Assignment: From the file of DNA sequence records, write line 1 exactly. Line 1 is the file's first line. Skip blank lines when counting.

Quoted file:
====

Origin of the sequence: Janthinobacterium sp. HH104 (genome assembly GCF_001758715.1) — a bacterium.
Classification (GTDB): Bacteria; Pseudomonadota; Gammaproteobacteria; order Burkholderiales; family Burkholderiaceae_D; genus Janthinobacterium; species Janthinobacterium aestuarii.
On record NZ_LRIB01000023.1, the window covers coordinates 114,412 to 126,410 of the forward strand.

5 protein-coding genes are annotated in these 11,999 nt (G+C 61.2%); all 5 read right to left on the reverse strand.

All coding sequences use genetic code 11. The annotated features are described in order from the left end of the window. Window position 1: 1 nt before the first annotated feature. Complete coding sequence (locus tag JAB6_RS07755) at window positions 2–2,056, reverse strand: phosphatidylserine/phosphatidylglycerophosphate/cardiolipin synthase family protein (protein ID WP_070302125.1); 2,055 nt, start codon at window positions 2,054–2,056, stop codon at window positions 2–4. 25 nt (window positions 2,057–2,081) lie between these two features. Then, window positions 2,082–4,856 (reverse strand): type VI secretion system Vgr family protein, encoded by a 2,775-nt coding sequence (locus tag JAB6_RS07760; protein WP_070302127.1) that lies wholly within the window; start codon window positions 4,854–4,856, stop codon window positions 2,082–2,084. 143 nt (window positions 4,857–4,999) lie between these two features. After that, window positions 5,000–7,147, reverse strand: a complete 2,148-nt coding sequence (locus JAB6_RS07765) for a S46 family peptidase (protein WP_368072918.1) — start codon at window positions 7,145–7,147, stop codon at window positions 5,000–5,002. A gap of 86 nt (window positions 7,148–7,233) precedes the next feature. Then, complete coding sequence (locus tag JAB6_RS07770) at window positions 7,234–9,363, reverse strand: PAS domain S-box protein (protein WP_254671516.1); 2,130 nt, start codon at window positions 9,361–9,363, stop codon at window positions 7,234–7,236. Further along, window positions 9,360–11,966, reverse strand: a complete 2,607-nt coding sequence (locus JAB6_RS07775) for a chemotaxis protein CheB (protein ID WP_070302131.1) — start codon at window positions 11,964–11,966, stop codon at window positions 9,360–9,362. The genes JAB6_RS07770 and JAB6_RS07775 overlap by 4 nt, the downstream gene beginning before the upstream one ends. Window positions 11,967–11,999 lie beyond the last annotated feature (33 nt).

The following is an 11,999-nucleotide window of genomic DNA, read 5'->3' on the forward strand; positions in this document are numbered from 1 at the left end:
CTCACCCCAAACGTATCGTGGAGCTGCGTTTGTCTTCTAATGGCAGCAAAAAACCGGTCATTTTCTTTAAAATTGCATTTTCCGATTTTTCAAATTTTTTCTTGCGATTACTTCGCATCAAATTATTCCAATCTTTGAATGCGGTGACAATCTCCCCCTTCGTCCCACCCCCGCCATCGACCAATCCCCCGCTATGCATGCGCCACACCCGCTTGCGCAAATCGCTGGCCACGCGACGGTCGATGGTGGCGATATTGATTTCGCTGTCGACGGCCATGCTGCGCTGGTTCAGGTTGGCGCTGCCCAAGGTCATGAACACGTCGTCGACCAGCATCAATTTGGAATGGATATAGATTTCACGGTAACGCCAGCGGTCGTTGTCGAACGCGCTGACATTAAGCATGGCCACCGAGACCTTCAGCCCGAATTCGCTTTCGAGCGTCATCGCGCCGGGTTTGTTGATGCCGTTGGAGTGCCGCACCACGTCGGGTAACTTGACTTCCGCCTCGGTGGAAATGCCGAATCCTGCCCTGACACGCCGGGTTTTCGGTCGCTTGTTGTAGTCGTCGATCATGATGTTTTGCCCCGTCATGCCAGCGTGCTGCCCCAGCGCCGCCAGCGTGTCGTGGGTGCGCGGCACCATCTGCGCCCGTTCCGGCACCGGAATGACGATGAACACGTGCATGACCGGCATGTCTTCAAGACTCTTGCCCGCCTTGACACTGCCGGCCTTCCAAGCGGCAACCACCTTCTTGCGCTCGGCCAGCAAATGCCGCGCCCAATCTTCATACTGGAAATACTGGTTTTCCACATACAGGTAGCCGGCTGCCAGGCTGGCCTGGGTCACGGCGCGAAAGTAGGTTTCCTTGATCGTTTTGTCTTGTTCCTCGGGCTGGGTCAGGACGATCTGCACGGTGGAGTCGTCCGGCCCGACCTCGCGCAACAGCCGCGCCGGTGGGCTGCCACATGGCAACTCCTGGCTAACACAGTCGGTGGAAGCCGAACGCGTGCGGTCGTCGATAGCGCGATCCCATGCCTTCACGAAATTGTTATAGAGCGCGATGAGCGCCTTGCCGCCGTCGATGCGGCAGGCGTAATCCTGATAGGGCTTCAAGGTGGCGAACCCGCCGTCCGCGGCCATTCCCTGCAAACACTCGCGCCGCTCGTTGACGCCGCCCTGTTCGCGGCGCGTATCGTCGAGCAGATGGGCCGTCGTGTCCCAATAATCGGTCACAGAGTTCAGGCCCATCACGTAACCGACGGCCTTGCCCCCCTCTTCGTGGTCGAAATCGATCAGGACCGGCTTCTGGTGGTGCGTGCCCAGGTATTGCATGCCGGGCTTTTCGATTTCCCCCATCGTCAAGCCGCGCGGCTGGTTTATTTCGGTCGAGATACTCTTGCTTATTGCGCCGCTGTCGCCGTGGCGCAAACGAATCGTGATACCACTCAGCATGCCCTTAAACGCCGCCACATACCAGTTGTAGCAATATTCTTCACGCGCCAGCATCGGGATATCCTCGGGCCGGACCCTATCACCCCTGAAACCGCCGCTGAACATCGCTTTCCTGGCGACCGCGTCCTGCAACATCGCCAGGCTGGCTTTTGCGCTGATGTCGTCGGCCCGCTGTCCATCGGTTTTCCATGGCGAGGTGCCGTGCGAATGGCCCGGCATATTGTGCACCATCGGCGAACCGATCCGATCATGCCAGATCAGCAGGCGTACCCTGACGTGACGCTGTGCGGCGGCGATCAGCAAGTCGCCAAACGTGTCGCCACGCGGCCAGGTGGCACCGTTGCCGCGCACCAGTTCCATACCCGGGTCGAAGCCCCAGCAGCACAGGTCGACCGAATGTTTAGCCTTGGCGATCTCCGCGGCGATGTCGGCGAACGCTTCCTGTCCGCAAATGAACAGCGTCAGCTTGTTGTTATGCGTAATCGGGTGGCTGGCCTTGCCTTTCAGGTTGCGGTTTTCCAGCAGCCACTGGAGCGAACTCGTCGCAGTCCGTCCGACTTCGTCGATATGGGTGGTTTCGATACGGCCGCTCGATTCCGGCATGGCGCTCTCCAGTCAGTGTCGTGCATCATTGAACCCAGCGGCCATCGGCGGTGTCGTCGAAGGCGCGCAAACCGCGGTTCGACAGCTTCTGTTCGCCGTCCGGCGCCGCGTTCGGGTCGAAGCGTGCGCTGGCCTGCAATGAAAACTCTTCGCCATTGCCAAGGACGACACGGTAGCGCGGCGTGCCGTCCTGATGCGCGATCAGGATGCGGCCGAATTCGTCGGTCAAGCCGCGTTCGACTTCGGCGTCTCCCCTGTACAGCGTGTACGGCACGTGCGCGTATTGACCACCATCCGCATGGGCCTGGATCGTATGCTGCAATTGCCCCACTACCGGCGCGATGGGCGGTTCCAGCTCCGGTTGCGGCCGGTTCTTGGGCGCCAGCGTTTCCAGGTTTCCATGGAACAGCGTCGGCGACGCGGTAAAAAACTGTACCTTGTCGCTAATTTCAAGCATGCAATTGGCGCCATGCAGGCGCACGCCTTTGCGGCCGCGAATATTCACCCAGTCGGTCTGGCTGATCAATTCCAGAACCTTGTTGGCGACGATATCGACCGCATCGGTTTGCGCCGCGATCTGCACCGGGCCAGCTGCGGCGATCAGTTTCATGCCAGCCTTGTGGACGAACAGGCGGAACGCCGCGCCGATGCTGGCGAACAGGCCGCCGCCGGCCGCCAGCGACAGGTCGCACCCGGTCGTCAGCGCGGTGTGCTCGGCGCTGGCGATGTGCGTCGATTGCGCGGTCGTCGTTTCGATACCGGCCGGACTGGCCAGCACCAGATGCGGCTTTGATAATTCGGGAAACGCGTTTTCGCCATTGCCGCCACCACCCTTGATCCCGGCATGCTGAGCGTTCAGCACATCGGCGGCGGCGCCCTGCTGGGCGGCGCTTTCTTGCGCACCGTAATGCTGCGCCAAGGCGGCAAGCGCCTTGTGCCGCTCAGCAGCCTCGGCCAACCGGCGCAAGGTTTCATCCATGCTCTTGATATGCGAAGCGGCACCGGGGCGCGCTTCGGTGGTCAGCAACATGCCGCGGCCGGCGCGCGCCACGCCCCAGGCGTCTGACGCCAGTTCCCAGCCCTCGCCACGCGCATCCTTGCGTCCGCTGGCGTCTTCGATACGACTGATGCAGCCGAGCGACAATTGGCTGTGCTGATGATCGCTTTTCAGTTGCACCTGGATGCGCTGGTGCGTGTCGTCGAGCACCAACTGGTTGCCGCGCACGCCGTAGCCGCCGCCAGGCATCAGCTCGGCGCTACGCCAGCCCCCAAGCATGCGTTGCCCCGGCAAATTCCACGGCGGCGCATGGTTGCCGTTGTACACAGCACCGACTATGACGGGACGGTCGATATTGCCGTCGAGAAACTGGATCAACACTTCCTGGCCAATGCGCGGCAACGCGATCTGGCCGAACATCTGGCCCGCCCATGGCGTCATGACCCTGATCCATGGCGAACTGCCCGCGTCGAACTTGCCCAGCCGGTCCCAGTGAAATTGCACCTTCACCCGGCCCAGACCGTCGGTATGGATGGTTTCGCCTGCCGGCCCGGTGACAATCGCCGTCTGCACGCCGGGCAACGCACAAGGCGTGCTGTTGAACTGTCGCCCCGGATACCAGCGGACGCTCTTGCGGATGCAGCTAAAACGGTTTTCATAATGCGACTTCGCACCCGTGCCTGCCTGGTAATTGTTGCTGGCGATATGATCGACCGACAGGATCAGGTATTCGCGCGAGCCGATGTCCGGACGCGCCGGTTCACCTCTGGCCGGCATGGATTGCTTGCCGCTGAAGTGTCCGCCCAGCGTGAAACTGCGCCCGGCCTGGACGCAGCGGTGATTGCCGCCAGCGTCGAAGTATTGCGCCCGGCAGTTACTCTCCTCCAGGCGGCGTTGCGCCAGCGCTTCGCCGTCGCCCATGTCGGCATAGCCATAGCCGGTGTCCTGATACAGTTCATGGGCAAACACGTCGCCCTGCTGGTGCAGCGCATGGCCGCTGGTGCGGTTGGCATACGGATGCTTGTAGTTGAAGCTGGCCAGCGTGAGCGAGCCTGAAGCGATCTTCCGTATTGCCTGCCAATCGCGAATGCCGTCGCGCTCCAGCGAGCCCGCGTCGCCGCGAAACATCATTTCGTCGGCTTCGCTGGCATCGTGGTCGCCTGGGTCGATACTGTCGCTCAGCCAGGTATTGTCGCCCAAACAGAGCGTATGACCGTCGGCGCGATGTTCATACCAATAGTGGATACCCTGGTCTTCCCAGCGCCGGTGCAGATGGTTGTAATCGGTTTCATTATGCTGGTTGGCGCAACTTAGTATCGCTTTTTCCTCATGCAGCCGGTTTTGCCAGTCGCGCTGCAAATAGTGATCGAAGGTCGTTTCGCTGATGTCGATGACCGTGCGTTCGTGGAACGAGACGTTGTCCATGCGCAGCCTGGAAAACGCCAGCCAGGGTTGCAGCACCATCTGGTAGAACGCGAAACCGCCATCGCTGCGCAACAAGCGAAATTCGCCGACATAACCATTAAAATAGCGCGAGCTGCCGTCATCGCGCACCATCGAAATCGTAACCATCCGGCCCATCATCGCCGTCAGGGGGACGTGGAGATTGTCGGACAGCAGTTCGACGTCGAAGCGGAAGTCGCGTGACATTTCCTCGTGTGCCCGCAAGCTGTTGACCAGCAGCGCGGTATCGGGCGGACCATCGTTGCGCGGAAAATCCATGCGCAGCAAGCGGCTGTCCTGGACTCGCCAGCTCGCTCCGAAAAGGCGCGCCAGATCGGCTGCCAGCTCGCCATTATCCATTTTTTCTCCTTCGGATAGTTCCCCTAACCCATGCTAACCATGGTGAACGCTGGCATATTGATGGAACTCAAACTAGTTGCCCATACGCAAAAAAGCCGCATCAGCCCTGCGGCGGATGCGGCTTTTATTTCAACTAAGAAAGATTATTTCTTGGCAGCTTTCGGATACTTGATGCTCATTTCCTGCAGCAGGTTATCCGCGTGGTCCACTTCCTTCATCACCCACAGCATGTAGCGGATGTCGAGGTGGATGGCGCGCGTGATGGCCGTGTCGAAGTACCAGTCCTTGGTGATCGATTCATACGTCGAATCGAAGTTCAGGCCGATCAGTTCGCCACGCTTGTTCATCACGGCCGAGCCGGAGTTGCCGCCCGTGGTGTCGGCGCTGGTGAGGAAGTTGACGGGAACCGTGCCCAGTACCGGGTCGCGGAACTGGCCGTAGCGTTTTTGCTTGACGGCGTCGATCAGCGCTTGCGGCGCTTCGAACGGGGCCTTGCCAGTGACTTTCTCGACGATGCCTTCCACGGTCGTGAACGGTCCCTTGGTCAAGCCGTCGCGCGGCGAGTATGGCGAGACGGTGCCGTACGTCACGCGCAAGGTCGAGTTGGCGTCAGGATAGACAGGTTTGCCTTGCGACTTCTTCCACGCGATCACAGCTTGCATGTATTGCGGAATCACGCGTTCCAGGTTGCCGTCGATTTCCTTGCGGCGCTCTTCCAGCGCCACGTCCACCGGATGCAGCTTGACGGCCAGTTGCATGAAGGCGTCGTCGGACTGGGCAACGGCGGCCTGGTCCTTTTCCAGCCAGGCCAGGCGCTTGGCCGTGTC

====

Origin of the sequence: Janthinobacterium sp. HH104 (genome assembly GCF_001758715.1) — a bacterium.